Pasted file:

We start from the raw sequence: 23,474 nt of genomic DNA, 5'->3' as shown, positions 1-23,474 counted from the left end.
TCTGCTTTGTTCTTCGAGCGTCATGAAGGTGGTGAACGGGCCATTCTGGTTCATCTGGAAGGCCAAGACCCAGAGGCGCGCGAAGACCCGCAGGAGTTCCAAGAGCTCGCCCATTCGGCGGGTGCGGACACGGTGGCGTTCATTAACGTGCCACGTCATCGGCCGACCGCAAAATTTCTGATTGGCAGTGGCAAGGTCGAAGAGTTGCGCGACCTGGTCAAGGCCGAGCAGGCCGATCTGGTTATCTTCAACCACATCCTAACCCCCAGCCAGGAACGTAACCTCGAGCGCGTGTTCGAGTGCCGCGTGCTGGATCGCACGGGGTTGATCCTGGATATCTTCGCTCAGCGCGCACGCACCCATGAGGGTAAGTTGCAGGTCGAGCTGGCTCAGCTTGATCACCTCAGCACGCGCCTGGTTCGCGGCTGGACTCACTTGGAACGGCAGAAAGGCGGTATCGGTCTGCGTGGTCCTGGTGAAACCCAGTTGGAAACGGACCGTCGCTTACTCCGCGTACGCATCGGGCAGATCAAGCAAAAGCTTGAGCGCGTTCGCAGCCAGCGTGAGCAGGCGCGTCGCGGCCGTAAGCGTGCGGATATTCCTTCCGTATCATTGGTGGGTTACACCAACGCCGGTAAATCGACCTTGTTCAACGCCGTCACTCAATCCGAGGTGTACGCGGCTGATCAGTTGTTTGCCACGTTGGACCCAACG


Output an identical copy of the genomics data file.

We start from the raw sequence: 23,474 nt of genomic DNA, 5'->3' as shown, positions 1-23,474 counted from the left end.
TCTGCTTTGTTCTTCGAGCGTCATGAAGGTGGTGAACGGGCCATTCTGGTTCATCTGGAAGGCCAAGACCCAGAGGCGCGCGAAGACCCGCAGGAGTTCCAAGAGCTCGCCCATTCGGCGGGTGCGGACACGGTGGCGTTCATTAACGTGCCACGTCATCGGCCGACCGCAAAATTTCTGATTGGCAGTGGCAAGGTCGAAGAGTTGCGCGACCTGGTCAAGGCCGAGCAGGCCGATCTGGTTATCTTCAACCACATCCTAACCCCCAGCCAGGAACGTAACCTCGAGCGCGTGTTCGAGTGCCGCGTGCTGGATCGCACGGGGTTGATCCTGGATATCTTCGCTCAGCGCGCACGCACCCATGAGGGTAAGTTGCAGGTCGAGCTGGCTCAGCTTGATCACCTCAGCACGCGCCTGGTTCGCGGCTGGACTCACTTGGAACGGCAGAAAGGCGGTATCGGTCTGCGTGGTCCTGGTGAAACCCAGTTGGAAACGGACCGTCGCTTACTCCGCGTACGCATCGGGCAGATCAAGCAAAAGCTTGAGCGCGTTCGCAGCCAGCGTGAGCAGGCGCGTCGCGGCCGTAAGCGTGCGGATATTCCTTCCGTATCATTGGTGGGTTACACCAACGCCGGTAAATCGACCTTGTTCAACGCCGTCACTCAATCCGAGGTGTACGCGGCTGATCAGTTGTTTGCCACGTTGGACCCAACG